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Thanksgiving travelers likely to see mild weather, lower gas prices

The average gallon of regular gas in North Dakota cost $2.63, down almost 10 cents from last week and down 25 cents from a month ago, according to AAA. Eric Hylden / Forum News Service

GRAND FORKS - Thanksgiving traffic volumes will be the highest in more than a dozen years, and traveling in North Dakota and Minnesota should present few challenges for those taking to the road to celebrate the holiday.

The National Weather Service in Grand Forks is calling for a mild week with mostly cloudy skies for the week. There is a chance of isolated snow Friday night into Saturday, according to meteorologists.

Wednesday will be the coldest day for the Grand Forks region, with a high of 24 degree and a low of 17. After that, high temperatures likely will reach above freezing and stay in the mid-30s, according to the forecast, and Fargo could hit a high of 40 degrees.

The average high temperature for Nov. 22 in Grand Forks is 31 degrees, with an average low of 13, the weather service said.

Weather service meteorologists in Bismarck also are calling for a mild week for western North Dakota, with sunny skies and highs between the mid-20s and low 50s. There is a possibility for rain and snow Friday in northwest North Dakota, the weather service said.

Toward the Twin Cities, expect partly sunny skies with a chance for rain and snow on Friday, the weather service said. Wednesday should have a high close to 30 degrees, while Thanksgiving and Friday will warm up to 40 degrees or higher, the forecast said.

Falling pump price

An estimated 54.3 million Americans are projected to travel at least 50 miles from home for Thanksgiving, according to AAA. That’s a 4.8 percent increase from last year and the highest travel volume since 2005, AAA said.

“A strong economy and labor market are generating higher wages and more disposable income,” North Dakota’s AAA spokesman Gene LaDoucer said in a statement. “As a result, more travelers will celebrate the holiday with a Thanksgiving getaway, building on a positive year for the travel industry.”

Most of the travelers will journey for Thanksgiving by automobile, AAA said, which estimated 48.5 million people will hit the road in a vehicle.

Gas prices should be easier on the wallet, at least compared to previous weeks. The average gallon of regular gas in North Dakota cost $2.63, down almost 10 cents from last week and down 25 cents from a month ago, according to AAA.

That’s likely due to a drop in oil prices over the last couple of months. Oil sold for about $75 per barrel in September, the highest since lat 2014. But the price of oil has, for the most part, been dropping since two months ago, with the New York Mercantile closing at $57.33 per gallon on Monday.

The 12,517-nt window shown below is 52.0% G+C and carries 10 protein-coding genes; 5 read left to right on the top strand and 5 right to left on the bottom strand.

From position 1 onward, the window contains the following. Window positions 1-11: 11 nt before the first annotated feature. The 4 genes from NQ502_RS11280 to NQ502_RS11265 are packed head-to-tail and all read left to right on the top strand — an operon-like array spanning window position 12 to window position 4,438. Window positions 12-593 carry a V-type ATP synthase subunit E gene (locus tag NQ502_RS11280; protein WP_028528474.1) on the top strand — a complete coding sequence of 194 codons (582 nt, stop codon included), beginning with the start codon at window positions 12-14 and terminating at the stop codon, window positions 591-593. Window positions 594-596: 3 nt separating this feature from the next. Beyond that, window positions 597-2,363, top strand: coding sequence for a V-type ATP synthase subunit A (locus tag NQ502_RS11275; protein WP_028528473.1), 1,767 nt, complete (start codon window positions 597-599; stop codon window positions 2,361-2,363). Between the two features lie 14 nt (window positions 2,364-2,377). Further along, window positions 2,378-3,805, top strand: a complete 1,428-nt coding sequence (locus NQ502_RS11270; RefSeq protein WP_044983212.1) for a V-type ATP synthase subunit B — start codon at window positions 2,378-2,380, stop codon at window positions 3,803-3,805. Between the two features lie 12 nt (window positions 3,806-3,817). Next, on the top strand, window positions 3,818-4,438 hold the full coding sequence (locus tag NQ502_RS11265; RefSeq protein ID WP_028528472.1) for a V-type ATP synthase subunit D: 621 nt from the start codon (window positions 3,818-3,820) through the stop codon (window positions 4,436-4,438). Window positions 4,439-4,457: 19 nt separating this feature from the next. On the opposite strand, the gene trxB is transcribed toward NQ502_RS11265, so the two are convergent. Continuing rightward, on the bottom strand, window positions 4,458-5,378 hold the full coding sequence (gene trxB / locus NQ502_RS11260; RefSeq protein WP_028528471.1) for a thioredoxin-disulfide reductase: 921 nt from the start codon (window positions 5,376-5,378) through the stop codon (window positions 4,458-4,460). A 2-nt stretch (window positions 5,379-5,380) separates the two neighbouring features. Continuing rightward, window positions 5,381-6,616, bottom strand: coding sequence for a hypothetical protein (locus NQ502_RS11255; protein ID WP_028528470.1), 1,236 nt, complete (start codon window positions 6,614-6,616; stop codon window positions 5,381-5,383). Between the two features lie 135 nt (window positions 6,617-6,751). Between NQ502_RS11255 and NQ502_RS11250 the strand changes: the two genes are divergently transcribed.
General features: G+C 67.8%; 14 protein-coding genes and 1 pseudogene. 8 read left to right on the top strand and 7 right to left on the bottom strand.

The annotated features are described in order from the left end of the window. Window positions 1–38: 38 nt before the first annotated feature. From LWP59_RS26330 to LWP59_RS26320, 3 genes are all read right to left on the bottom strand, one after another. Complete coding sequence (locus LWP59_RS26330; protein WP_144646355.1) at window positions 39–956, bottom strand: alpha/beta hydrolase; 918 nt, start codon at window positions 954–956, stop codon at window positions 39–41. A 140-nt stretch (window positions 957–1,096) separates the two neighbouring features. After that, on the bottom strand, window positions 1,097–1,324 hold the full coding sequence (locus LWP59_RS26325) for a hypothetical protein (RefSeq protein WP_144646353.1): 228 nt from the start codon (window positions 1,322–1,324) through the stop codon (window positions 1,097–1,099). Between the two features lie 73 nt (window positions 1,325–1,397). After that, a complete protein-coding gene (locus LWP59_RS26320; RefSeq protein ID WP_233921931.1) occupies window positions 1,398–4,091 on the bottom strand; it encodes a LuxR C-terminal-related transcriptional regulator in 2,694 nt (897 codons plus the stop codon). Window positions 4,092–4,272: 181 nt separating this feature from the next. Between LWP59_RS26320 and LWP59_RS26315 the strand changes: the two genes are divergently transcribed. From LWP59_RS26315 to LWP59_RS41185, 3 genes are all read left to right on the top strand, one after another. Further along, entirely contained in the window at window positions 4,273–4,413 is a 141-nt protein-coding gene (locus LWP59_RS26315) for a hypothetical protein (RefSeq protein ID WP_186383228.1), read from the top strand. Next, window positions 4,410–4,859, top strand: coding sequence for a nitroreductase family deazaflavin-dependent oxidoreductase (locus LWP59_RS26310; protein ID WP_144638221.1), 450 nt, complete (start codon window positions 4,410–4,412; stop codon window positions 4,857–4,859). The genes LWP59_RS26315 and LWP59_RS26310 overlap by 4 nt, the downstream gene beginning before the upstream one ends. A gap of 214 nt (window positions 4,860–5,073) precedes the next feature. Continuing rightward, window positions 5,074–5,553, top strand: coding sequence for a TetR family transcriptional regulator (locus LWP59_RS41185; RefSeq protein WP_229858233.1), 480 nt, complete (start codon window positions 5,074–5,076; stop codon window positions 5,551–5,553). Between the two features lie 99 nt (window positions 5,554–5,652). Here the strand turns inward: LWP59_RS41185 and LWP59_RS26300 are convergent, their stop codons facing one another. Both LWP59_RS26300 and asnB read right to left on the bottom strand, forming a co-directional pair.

GasBuddy advised travelers to wait to fill up until this week as it predicted prices would continue to decline. However, gas prices are expected to be the highest in four years, even as they continue to drop, GasBuddy said Monday.

It’s possible prices could increase as Thanksgiving approaches, GasBuddy said. That would follow the trend of oil prices, which started to climb from the $55.34 per barrel price on Monday.

North Dakota’s average price would be close to the national average of $2.62 per gallon, AAA said. Grand Forks stations were selling gas for $2.60 per gallon on Monday. That was higher than Fargo and Jamestown, which had prices of $2.47 and $2.50, respectively, on the same day.

Other major cities across North Dakota sold gas at a slightly higher price as of Monday, according to AAA. Bismarck reported $2.64 per gallon, Devils Lake $2.65, Dickinson $2.67, Minot $2.70 and Williston $2.89.

Minnesota was below the national average Monday, reporting an average of $2.52 per gallon as of Monday, according to AAA

Minnesota’s Monday prices were about 10 cents lower than last week and 28 cents less than a month ago, but 2 cents more than a year ago, according to AAA.

April Baumgarten

April Baumgarten joined the Grand Forks Herald May 19, 2015, and covers crime and education. She grew up on a ranch 10 miles southeast of Belfield, where her family raises registered Hereford cattle. She double majored in communications and history/political science at Jamestown (N.D.) College, now known as University of Jamestown. During her time at the college, she worked as a reporter and editor-in-chief for the university's newspaper, The Collegian. Baumgarten previously worked for The Dickinson Press as a city government and energy reporter in 2011 before becoming the editor of the Hazen Star and Center Republican. She then returned to The Press as a news editor, where she helped lead an award-winning newsroom in recording the historical oil boom.

Have a story idea? Contact Baumgarten at 701-780-1248.

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